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					Student Research Opportunities – Gamon Lab, beginning April/May 2010

     1) Estimating Pasture Productivity using Remote Sensing & Field
        Sampling. (2-3 summer student positions) – This project explores the
        effects of grazing and drought on rangeland productivity (yield). Tasks
        will include field optical measurements, biomass harvesting, processing
        of plant materials to help calibrate remote sensing estimates of carbon
        gain and biomass production. This project combines extensive fieldwork
        in southern Albertan prairie sites with sample and data processing in
        Edmonton (May-August). Primary skills include abilities to work well in a
        team or independently, tolerance of occasional long hours of fieldwork
        or labwork, often under difficult conditions (e.g. cold or hot weather). A
        good work ethic (personal integrity, hard work, and self-motivation) is
        critical. Basic computing and instrumentation skills are also a plus.

     2) Remote Sensing of Ecosystem Gas Exchange (2-3 summer student
        positions) – Students will participate in field experiments combining
        field optical sampling, gas exchange, and biomass measurements for a
        variety of ecosystems. The goal is to improve remote sensing methods
        for tracking dynamic ecosystem gas exchange processes
        (photosynthesis, respiration, evapotranspiration), and to test optical
        metrics of ecosystem “health.” Methods include manual and automated
        sampling methods, including field spectrometry, harvest and phenology
        measurements, robotic sampling techniques, and eddy covariance. The
        project entails fieldwork at various sites in Canada, but also involves
        indoor work (processing samples and data). Most sites are
        representative ecosystems in Alberta (boreal forest, prairie, agricultural
        sites), but some limited visits to Arctic tundra sites (e.g. Churchill,
        Manitoba, or Daring Lake, NWT) may also be necessary. Primary skills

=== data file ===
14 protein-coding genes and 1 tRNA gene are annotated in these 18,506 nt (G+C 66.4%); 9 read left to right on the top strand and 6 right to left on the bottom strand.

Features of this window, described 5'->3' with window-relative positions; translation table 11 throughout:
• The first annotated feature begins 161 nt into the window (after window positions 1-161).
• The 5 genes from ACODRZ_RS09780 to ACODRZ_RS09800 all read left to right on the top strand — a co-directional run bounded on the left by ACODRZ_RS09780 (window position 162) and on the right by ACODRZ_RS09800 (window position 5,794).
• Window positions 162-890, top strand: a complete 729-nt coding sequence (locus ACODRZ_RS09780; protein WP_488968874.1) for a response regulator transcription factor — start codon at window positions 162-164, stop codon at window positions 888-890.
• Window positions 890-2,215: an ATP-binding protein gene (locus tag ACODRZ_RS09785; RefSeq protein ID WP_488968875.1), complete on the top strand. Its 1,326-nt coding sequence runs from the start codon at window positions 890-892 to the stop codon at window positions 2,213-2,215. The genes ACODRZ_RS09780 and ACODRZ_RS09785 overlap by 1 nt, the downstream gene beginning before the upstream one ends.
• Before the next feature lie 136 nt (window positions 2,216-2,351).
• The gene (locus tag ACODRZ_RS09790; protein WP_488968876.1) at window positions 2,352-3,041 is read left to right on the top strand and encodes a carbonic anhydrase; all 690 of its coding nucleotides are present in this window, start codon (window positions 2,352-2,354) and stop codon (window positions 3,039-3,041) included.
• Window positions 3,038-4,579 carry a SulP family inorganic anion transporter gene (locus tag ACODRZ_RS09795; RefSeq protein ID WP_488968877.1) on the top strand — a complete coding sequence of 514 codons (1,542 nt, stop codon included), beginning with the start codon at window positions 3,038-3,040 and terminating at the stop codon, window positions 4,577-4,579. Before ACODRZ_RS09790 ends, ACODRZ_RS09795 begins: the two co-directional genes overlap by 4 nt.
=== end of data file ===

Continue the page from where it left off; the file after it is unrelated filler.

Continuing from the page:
include abilities to work well in a team or independently, tolerance of
        occasional long hours of fieldwork or labwork, often under difficult
        conditions (e.g. cold or hot weather). A good work ethic (personal
           integrity, hard work, and self-motivation) is critical. Basic computing
           and instrumentation skills are also a plus.

       3) Data Entry and Database Programming (1 student) – This student will
           assist in data processing and analysis and data entry into databases, and
           will work with data from projects 1 & 2 (above). Basic computing or
           programming skills (Excel, Matlab, SQL) will be required.



       4) Robotic sampling of Ecosystem optical properties (1 student) –
           Combines skills in mechanical engineering, electronics, programming,
           and optics to monitor ecosystem surface properties using automated
           instruments mounted on robotic carts, automated tilting platforms, and
           fixed tripods or towers (see project #2). A background in mechanical,
           electrical, and/or computer engineering will be helpful.

       5) Remote Sensing of Ecosystem productivity (1 student) – This project
           involves the use of satellite and aircraft data to analyze productivity of
           terrestrial ecosystems. Skills involve image processing, GIS, and
           modeling. The project will compare modeled estimates (derived from
           remote sensing) to field estimates (see projects 1 & 2).


Applicants should provide a cover letter summarizing interests and qualifications, a CV, 2
references and unofficial transcripts.

For more information, contact Dr. John Gamon, ph. 780-492-0345, email: jgamon@gmail.com.

				
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